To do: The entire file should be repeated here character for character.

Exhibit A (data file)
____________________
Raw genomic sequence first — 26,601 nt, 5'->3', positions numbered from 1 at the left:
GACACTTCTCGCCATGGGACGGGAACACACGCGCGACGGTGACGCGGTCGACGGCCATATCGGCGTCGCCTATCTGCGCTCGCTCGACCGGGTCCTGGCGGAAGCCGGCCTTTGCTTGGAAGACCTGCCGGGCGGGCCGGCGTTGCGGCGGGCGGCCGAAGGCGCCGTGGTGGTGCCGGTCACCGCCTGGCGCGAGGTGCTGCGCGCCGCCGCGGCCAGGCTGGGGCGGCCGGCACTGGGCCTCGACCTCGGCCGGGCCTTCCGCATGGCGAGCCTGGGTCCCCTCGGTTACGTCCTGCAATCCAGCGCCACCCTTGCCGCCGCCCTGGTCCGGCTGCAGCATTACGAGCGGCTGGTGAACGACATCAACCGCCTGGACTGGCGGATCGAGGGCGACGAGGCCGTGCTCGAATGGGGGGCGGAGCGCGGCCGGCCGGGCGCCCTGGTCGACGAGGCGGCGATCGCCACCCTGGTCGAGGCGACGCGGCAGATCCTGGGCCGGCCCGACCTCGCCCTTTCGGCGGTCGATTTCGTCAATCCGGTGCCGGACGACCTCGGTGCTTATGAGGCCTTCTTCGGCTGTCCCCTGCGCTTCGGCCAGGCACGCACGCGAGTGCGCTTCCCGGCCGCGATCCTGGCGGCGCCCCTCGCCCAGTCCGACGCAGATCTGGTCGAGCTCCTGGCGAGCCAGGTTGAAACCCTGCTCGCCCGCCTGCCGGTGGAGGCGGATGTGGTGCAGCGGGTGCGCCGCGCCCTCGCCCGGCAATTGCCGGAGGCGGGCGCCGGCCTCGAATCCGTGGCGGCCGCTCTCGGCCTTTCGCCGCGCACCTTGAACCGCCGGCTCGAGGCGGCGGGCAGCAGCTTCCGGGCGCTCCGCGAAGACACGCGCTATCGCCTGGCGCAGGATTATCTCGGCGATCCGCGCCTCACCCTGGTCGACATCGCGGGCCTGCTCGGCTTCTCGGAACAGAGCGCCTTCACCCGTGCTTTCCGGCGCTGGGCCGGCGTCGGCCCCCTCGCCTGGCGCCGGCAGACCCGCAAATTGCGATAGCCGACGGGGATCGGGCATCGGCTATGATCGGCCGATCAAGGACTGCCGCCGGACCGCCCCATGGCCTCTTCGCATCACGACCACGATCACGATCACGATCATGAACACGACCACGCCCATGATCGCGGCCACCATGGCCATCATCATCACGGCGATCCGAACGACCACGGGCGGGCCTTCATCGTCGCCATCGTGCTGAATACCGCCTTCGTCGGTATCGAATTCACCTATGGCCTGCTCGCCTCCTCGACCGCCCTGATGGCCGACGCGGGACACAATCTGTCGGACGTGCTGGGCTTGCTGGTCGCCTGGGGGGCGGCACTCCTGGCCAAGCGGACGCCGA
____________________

Raw genomic sequence first — 26,601 nt, 5'->3', positions numbered from 1 at the left:
GACACTTCTCGCCATGGGACGGGAACACACGCGCGACGGTGACGCGGTCGACGGCCATATCGGCGTCGCCTATCTGCGCTCGCTCGACCGGGTCCTGGCGGAAGCCGGCCTTTGCTTGGAAGACCTGCCGGGCGGGCCGGCGTTGCGGCGGGCGGCCGAAGGCGCCGTGGTGGTGCCGGTCACCGCCTGGCGCGAGGTGCTGCGCGCCGCCGCGGCCAGGCTGGGGCGGCCGGCACTGGGCCTCGACCTCGGCCGGGCCTTCCGCATGGCGAGCCTGGGTCCCCTCGGTTACGTCCTGCAATCCAGCGCCACCCTTGCCGCCGCCCTGGTCCGGCTGCAGCATTACGAGCGGCTGGTGAACGACATCAACCGCCTGGACTGGCGGATCGAGGGCGACGAGGCCGTGCTCGAATGGGGGGCGGAGCGCGGCCGGCCGGGCGCCCTGGTCGACGAGGCGGCGATCGCCACCCTGGTCGAGGCGACGCGGCAGATCCTGGGCCGGCCCGACCTCGCCCTTTCGGCGGTCGATTTCGTCAATCCGGTGCCGGACGACCTCGGTGCTTATGAGGCCTTCTTCGGCTGTCCCCTGCGCTTCGGCCAGGCACGCACGCGAGTGCGCTTCCCGGCCGCGATCCTGGCGGCGCCCCTCGCCCAGTCCGACGCAGATCTGGTCGAGCTCCTGGCGAGCCAGGTTGAAACCCTGCTCGCCCGCCTGCCGGTGGAGGCGGATGTGGTGCAGCGGGTGCGCCGCGCCCTCGCCCGGCAATTGCCGGAGGCGGGCGCCGGCCTCGAATCCGTGGCGGCCGCTCTCGGCCTTTCGCCGCGCACCTTGAACCGCCGGCTCGAGGCGGCGGGCAGCAGCTTCCGGGCGCTCCGCGAAGACACGCGCTATCGCCTGGCGCAGGATTATCTCGGCGATCCGCGCCTCACCCTGGTCGACATCGCGGGCCTGCTCGGCTTCTCGGAACAGAGCGCCTTCACCCGTGCTTTCCGGCGCTGGGCCGGCGTCGGCCCCCTCGCCTGGCGCCGGCAGACCCGCAAATTGCGATAGCCGACGGGGATCGGGCATCGGCTATGATCGGCCGATCAAGGACTGCCGCCGGACCGCCCCATGGCCTCTTCGCATCACGACCACGATCACGATCACGATCATGAACACGACCACGCCCATGATCGCGGCCACCATGGCCATCATCATCACGGCGATCCGAACGACCACGGGCGGGCCTTCATCGTCGCCATCGTGCTGAATACCGCCTTCGTCGGTATCGAATTCACCTATGGCCTGCTCGCCTCCTCGACCGCCCTGATGGCCGACGCGGGACACAATCTGTCGGACGTGCTGGGCTTGCTGGTCGCCTGGGGGGCGGCACTCCTGGCCAAGCGGACGCCGA